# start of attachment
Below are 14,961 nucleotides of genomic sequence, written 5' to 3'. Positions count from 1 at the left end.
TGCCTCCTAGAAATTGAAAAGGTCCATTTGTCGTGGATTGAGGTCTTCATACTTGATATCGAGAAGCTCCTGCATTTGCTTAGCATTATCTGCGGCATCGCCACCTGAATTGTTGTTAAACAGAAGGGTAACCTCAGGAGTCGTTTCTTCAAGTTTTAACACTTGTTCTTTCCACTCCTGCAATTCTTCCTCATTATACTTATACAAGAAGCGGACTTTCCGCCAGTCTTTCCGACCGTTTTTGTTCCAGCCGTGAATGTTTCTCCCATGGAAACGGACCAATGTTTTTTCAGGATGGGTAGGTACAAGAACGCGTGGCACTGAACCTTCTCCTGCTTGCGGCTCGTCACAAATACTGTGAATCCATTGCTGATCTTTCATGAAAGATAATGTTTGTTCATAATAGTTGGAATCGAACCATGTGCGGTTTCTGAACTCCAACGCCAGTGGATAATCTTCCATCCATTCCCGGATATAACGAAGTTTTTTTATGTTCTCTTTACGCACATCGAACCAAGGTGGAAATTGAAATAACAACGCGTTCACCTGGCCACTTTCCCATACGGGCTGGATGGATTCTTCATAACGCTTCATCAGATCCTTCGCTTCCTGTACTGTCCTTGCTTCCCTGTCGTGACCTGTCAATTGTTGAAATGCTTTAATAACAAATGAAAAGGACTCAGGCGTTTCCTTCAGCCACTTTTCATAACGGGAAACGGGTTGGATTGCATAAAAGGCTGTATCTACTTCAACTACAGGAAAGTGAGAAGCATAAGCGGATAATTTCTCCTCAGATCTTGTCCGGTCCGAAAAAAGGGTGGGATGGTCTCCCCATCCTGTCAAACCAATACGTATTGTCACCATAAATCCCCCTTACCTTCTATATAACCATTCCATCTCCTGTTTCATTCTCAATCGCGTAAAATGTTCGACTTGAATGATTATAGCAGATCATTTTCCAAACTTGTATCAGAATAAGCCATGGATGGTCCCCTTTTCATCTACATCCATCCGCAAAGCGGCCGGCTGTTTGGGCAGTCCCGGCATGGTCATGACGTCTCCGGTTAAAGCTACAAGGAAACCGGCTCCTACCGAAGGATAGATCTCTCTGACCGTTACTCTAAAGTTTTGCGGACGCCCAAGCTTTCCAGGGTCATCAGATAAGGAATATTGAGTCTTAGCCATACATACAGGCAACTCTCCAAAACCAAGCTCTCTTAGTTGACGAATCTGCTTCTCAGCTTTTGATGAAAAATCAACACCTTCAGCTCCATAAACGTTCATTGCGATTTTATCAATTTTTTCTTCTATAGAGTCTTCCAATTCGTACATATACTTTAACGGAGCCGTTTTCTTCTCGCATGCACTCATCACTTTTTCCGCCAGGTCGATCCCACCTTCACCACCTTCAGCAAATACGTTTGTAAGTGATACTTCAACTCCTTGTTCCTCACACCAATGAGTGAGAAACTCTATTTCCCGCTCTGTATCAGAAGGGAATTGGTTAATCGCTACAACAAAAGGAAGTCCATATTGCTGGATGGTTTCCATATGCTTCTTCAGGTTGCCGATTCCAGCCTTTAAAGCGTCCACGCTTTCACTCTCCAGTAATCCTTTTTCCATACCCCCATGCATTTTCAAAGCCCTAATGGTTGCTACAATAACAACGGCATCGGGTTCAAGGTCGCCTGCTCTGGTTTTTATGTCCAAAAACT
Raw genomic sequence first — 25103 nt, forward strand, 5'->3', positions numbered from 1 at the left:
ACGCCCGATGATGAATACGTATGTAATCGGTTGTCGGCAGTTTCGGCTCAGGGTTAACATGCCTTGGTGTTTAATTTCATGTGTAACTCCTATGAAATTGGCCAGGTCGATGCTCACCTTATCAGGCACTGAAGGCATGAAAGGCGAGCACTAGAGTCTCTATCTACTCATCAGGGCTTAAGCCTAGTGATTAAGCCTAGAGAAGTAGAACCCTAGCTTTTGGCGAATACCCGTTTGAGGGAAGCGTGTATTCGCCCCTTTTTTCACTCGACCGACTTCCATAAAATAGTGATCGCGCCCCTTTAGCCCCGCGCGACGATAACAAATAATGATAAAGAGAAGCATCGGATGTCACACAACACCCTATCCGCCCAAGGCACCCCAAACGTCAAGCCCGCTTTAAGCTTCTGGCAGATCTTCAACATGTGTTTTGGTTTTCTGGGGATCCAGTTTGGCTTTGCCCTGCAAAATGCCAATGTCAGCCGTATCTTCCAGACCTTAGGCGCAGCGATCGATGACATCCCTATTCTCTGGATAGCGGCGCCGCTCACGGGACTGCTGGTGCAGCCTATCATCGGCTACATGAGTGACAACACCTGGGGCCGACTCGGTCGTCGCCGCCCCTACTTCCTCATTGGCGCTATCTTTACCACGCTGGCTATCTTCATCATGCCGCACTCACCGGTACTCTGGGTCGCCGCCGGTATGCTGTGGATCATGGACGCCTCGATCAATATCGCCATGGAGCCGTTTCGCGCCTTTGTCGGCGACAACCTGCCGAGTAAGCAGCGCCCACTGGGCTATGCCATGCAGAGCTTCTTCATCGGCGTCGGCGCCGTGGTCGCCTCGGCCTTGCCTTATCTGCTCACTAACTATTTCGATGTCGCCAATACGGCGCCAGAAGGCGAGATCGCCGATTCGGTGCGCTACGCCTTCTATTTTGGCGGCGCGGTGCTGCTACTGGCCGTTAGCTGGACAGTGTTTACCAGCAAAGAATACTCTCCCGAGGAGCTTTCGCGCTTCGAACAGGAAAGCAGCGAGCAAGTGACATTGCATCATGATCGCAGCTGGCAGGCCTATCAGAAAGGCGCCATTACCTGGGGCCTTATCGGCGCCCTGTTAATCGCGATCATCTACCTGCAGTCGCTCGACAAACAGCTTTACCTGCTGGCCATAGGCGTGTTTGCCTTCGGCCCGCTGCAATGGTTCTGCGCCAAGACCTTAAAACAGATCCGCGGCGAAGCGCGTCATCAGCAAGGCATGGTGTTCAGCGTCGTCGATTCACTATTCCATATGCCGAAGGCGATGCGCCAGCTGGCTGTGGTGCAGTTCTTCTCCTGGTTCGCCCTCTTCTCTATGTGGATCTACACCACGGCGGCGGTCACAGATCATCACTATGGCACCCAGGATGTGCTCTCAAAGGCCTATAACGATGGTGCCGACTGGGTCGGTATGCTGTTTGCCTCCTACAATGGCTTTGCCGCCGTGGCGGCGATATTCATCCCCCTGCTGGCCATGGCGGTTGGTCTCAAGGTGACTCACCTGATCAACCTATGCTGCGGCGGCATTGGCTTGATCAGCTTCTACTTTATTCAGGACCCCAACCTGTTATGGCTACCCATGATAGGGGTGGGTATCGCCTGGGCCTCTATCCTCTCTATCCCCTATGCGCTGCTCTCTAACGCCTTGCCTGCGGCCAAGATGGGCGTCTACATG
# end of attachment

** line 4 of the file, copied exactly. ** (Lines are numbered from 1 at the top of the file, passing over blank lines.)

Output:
ACGCCCGATGATGAATACGTATGTAATCGGTTGTCGGCAGTTTCGGCTCAGGGTTAACATGCCTTGGTGTTTAATTTCATGTGTAACTCCTATGAAATTGGCCAGGTCGATGCTCACCTTATCAGGCACTGAAGGCATGAAAGGCGAGCACTAGAGTCTCTATCTACTCATCAGGGCTTAAGCCTAGTGATTAAGCCTAGAGAAGTAGAACCCTAGCTTTTGGCGAATACCCGTTTGAGGGAAGCGTGTATTCGCCCCTTTTTTCACTCGACCGACTTCCATAAAATAGTGATCGCGCCCCTTTAGCCCCGCGCGACGATAACAAATAATGATAAAGAGAAGCATCGGATGTCACACAACACCCTATCCGCCCAAGGCACCCCAAACGTCAAGCCCGCTTTAAGCTTCTGGCAGATCTTCAACATGTGTTTTGGTTTTCTGGGGATCCAGTTTGGCTTTGCCCTGCAAAATGCCAATGTCAGCCGTATCTTCCAGACCTTAGGCGCAGCGATCGATGACATCCCTATTCTCTGGATAGCGGCGCCGCTCACGGGACTGCTGGTGCAGCCTATCATCGGCTACATGAGTGACAACACCTGGGGCCGACTCGGTCGTCGCCGCCCCTACTTCCTCATTGGCGCTATCTTTACCACGCTGGCTATCTTCATCATGCCGCACTCACCGGTACTCTGGGTCGCCGCCGGTATGCTGTGGATCATGGACGCCTCGATCAATATCGCCATGGAGCCGTTTCGCGCCTTTGTCGGCGACAACCTGCCGAGTAAGCAGCGCCCACTGGGCTATGCCATGCAGAGCTTCTTCATCGGCGTCGGCGCCGTGGTCGCCTCGGCCTTGCCTTATCTGCTCACTAACTATTTCGATGTCGCCAATACGGCGCCAGAAGGCGAGATCGCCGATTCGGTGCGCTACGCCTTCTATTTTGGCGGCGCGGTGCTGCTACTGGCCGTTAGCTGGACAGTGTTTACCAGCAAAGAATACTCTCCCGAGGAGCTTTCGCGCTTCGAACAGGAAAGCAGCGAGCAAGTGACATTGCATCATGATCGCAGCTGGCAGGCCTATCAGAAAGGCGCCATTACCTGGGGCCTTATCGGCGCCCTGTTAATCGCGATCATCTACCTGCAGTCGCTCGACAAACAGCTTTACCTGCTGGCCATAGGCGTGTTTGCCTTCGGCCCGCTGCAATGGTTCTGCGCCAAGACCTTAAAACAGATCCGCGGCGAAGCGCGTCATCAGCAAGGCATGGTGTTCAGCGTCGTCGATTCACTATTCCATATGCCGAAGGCGATGCGCCAGCTGGCTGTGGTGCAGTTCTTCTCCTGGTTCGCCCTCTTCTCTATGTGGATCTACACCACGGCGGCGGTCACAGATCATCACTATGGCACCCAGGATGTGCTCTCAAAGGCCTATAACGATGGTGCCGACTGGGTCGGTATGCTGTTTGCCTCCTACAATGGCTTTGCCGCCGTGGCGGCGATATTCATCCCCCTGCTGGCCATGGCGGTTGGTCTCAAGGTGACTCACCTGATCAACCTATGCTGCGGCGGCATTGGCTTGATCAGCTTCTACTTTATTCAGGACCCCAACCTGTTATGGCTACCCATGATAGGGGTGGGTATCGCCTGGGCCTCTATCCTCTCTATCCCCTATGCGCTGCTCTCTAACGCCTTGCCTGCGGCCAAGATGGGCGTCTACATG